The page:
Kahneman’s Psychology for Behavioral Economics
D. Kahneman Maps of Bounded Rationality: Psychology for Behavioral Economics The American Economic Review, 93(5), pp. 1449-1475, December 2003.
Kahneman reviews the work for which he and Tversky were awarded the Nobel Prize, with implications for behavioural economics.
“Our research attempted to obtain a map of bounded rationality, by exploring the systematic biases that separate the beliefs that people have and the choices they make from the optimal beliefs and choices assumed in rational-agent models.”
This led to the field of ‘behavioural economics’, which became more prominent following the crashes of 2007 on.
Models of decision-making
There is a criticism of H. Simon’s rational model for not being a realistic descriptive of actual behaviours. An alternative is presented:
“The guiding ideas are (i) that most judgments and most choices are made intuitively; (ii) that the rules that govern intuition are generally similar to the rules of perception.”
The appropriateness of either the rational model or the new model for the decisions being made is not addressed, although terms like ‘biases’ suggest that the decision-makers are wrong, not the rational theory.
“The [intuitive] system tends to see what it expects to see—a form of Bayesian adaptation—and it is also capable of responding effectively to surprises. However, this marvelous creation differs in important respects from another paragon, the rational agent assumed in economic theory.”
The paper draws attention to context. Clearly intuition and Bayesian-style subjective probabilities depend on context. Examples are given where the context is not what was expected. In such cases the intuitive systems is ‘capable of responding effectively’, where ‘the rational agent assumed in [some] economic theory’ is not. Yet it is the former that is called ‘biased’.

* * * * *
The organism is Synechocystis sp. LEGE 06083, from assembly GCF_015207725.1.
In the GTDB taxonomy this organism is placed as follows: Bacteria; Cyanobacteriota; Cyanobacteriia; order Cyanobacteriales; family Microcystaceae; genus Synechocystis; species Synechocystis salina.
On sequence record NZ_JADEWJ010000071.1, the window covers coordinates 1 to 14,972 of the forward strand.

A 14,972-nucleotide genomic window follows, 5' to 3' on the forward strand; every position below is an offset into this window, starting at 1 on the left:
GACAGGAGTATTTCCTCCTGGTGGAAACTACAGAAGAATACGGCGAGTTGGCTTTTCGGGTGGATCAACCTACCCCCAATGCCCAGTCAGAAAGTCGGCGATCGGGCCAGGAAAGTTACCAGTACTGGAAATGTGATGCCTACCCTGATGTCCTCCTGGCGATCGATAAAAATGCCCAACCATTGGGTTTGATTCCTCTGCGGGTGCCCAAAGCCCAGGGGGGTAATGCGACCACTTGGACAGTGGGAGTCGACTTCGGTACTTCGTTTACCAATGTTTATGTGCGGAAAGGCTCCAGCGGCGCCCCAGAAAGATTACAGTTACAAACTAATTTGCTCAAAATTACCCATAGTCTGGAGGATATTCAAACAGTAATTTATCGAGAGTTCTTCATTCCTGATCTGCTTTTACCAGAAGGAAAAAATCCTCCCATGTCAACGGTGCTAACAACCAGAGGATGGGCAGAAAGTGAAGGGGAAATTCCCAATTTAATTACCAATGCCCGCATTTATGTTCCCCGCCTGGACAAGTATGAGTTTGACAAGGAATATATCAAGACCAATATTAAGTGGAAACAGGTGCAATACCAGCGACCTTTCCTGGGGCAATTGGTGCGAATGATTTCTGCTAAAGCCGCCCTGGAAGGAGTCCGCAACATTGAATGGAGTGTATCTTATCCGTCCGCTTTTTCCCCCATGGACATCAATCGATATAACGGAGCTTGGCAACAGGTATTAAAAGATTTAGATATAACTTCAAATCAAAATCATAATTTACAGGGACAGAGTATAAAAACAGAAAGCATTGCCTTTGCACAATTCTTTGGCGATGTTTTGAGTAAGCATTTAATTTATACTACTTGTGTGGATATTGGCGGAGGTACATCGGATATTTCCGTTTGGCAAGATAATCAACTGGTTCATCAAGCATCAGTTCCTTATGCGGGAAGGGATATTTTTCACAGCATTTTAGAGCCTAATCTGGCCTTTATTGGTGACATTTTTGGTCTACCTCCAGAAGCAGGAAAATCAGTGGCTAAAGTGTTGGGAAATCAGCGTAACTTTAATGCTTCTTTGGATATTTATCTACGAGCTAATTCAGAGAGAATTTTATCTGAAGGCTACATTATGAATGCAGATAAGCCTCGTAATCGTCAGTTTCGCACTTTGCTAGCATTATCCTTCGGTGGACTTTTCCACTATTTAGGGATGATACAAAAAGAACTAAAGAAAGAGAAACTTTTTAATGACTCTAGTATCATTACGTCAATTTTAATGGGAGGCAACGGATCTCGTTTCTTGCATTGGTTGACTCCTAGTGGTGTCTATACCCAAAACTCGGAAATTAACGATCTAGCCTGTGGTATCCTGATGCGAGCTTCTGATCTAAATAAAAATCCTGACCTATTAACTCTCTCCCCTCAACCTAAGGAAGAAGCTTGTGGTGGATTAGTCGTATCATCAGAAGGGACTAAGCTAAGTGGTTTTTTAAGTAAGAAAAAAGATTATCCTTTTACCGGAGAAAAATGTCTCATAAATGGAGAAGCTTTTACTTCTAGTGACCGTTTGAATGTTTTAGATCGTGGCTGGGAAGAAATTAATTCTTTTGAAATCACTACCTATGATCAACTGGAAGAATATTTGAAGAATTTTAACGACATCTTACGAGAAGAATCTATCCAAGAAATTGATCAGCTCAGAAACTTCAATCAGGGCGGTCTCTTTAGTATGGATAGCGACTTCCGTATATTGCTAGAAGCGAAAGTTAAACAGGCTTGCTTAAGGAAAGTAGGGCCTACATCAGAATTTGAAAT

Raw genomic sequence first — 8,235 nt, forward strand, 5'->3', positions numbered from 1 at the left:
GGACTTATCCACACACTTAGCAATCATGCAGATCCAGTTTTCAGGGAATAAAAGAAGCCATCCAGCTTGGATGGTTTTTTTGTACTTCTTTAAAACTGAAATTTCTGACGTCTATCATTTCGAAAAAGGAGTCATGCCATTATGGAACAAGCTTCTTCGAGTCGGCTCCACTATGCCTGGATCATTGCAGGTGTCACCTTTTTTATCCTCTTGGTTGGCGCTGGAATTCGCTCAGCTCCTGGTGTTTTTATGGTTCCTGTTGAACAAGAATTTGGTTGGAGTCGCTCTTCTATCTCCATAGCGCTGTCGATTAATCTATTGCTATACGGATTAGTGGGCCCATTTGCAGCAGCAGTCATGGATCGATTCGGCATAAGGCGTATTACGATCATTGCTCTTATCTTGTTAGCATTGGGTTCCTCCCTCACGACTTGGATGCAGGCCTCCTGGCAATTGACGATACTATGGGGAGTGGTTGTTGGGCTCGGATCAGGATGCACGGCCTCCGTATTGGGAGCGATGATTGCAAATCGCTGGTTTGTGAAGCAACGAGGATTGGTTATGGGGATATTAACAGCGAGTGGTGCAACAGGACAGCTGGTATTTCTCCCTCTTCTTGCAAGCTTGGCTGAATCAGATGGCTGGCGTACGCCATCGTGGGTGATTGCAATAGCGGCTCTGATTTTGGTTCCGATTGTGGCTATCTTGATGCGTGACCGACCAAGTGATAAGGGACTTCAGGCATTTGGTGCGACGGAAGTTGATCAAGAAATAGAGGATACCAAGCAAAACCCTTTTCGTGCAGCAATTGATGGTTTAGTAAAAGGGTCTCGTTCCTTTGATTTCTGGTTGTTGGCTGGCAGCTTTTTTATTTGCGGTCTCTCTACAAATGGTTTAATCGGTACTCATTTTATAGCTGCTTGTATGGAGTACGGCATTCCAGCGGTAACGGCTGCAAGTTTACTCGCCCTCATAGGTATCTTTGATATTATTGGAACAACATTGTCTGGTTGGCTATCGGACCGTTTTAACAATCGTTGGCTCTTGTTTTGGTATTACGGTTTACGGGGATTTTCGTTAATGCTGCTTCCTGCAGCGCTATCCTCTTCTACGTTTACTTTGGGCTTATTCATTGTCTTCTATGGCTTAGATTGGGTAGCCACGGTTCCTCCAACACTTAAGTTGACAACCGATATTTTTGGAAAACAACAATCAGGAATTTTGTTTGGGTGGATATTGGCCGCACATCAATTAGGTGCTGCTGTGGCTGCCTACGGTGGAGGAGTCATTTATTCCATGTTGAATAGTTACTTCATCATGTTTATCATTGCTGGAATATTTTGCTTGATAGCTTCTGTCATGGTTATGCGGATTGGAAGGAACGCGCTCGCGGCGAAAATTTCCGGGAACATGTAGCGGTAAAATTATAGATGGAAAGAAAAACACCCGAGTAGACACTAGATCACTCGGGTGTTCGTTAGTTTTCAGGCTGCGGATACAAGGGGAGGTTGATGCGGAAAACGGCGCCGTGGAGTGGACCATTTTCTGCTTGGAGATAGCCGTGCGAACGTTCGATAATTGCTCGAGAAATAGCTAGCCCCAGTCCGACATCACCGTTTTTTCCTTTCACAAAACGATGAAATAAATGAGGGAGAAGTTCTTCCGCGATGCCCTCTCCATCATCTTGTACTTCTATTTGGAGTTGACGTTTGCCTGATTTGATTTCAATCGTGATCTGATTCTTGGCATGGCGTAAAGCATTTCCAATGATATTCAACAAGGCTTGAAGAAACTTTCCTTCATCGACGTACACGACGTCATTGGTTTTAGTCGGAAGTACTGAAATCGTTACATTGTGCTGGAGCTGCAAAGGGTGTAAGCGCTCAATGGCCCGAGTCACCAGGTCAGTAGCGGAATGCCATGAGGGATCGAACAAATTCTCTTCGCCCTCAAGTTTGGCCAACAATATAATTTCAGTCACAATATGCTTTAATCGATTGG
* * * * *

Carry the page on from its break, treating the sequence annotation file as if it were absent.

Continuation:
This is a reference-dependent theory of decision-making. It is motivated by:
“The proposition that decision makers evaluate outcomes by the utility of final asset positions has been retained in economic analyses for almost 300 years. This is rather remarkable, because the idea is easily shown to be wrong; I call it Bernoulli’s error.”
“Problem 1: Would you accept this gamble?
50% chance to win $150
50% chance to lose $100
Would your choice change if your overall wealth were lower by $100?”
Most people decline to gamble. Now Kahneman introduces:
“Problem 2: Which would you choose?
lose $100 with certainty
50% chance to win $50
50% chance to lose $200
Would your choice change if your overall wealth were higher by $100?”
Here more people will gamble. From a utility perspective this seems reasonable. For example, suppose that I have enough cash to last me the week. Then under problem 1 (first part) not gambling is a safe thing to do, whereas gambling perhaps risks ‘not being able to put food on the table’. Under problem 2 (first part), unless I happened to have $100 to spare, I cannot fulfill my plans unless I gamble. In terms of utility, we can simply assume that losing $100 has a huge disutility for most people, not to be outweighed by the possibility of ‘jam on it’.
“Preferences appeared to be determined by attitudes to gains and losses, determined relative to a reference point, but Bernoulli’s theory and its successors did not incorporate a reference point.”